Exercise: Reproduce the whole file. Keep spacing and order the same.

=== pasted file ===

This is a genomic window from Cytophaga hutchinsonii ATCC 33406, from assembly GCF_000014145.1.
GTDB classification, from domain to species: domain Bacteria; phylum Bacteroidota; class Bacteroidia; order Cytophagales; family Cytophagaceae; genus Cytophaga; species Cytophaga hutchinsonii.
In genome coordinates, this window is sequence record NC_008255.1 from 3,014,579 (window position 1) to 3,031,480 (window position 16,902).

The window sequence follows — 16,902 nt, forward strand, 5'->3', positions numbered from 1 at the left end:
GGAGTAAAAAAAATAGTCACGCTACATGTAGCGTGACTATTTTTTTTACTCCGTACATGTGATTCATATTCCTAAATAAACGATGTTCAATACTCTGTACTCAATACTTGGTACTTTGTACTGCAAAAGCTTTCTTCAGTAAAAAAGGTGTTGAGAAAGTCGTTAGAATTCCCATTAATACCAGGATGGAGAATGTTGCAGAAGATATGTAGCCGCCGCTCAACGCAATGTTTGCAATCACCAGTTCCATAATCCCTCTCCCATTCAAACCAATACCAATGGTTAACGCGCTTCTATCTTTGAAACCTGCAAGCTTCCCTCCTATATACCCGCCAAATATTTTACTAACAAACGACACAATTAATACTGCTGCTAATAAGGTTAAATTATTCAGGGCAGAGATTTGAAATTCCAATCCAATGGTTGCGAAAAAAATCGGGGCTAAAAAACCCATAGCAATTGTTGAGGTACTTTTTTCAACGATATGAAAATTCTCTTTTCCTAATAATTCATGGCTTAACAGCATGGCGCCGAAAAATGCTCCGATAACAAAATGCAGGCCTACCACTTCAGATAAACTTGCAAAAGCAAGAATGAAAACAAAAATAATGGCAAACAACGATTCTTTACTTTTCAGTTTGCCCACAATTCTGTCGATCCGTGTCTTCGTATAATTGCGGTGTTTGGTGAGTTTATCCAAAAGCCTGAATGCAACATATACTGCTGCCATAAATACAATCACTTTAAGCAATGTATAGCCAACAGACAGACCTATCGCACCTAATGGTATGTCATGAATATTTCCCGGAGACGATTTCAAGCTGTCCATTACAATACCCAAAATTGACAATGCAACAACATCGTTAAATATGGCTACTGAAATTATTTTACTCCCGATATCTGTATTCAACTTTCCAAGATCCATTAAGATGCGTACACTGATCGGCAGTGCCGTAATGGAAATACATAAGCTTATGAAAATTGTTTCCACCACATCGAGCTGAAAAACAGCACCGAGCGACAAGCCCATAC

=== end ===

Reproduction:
This is a genomic window from Cytophaga hutchinsonii ATCC 33406, from assembly GCF_000014145.1.
GTDB classification, from domain to species: domain Bacteria; phylum Bacteroidota; class Bacteroidia; order Cytophagales; family Cytophagaceae; genus Cytophaga; species Cytophaga hutchinsonii.
In genome coordinates, this window is sequence record NC_008255.1 from 3,014,579 (window position 1) to 3,031,480 (window position 16,902).

The window sequence follows — 16,902 nt, forward strand, 5'->3', positions numbered from 1 at the left end:
GGAGTAAAAAAAATAGTCACGCTACATGTAGCGTGACTATTTTTTTTACTCCGTACATGTGATTCATATTCCTAAATAAACGATGTTCAATACTCTGTACTCAATACTTGGTACTTTGTACTGCAAAAGCTTTCTTCAGTAAAAAAGGTGTTGAGAAAGTCGTTAGAATTCCCATTAATACCAGGATGGAGAATGTTGCAGAAGATATGTAGCCGCCGCTCAACGCAATGTTTGCAATCACCAGTTCCATAATCCCTCTCCCATTCAAACCAATACCAATGGTTAACGCGCTTCTATCTTTGAAACCTGCAAGCTTCCCTCCTATATACCCGCCAAATATTTTACTAACAAACGACACAATTAATACTGCTGCTAATAAGGTTAAATTATTCAGGGCAGAGATTTGAAATTCCAATCCAATGGTTGCGAAAAAAATCGGGGCTAAAAAACCCATAGCAATTGTTGAGGTACTTTTTTCAACGATATGAAAATTCTCTTTTCCTAATAATTCATGGCTTAACAGCATGGCGCCGAAAAATGCTCCGATAACAAAATGCAGGCCTACCACTTCAGATAAACTTGCAAAAGCAAGAATGAAAACAAAAATAATGGCAAACAACGATTCTTTACTTTTCAGTTTGCCCACAATTCTGTCGATCCGTGTCTTCGTATAATTGCGGTGTTTGGTGAGTTTATCCAAAAGCCTGAATGCAACATATACTGCTGCCATAAATACAATCACTTTAAGCAATGTATAGCCAACAGACAGACCTATCGCACCTAATGGTATGTCATGAATATTTCCCGGAGACGATTTCAAGCTGTCCATTACAATACCCAAAATTGACAATGCAACAACATCGTTAAATATGGCTACTGAAATTATTTTACTCCCGATATCTGTATTCAACTTTCCAAGATCCATTAAGATGCGTACACTGATCGGCAGTGCCGTAATGGAAATACATAAGCTTATGAAAATTGTTTCCACCACATCGAGCTGAAAAACAGCACCGAGCGACAAGCCCATAC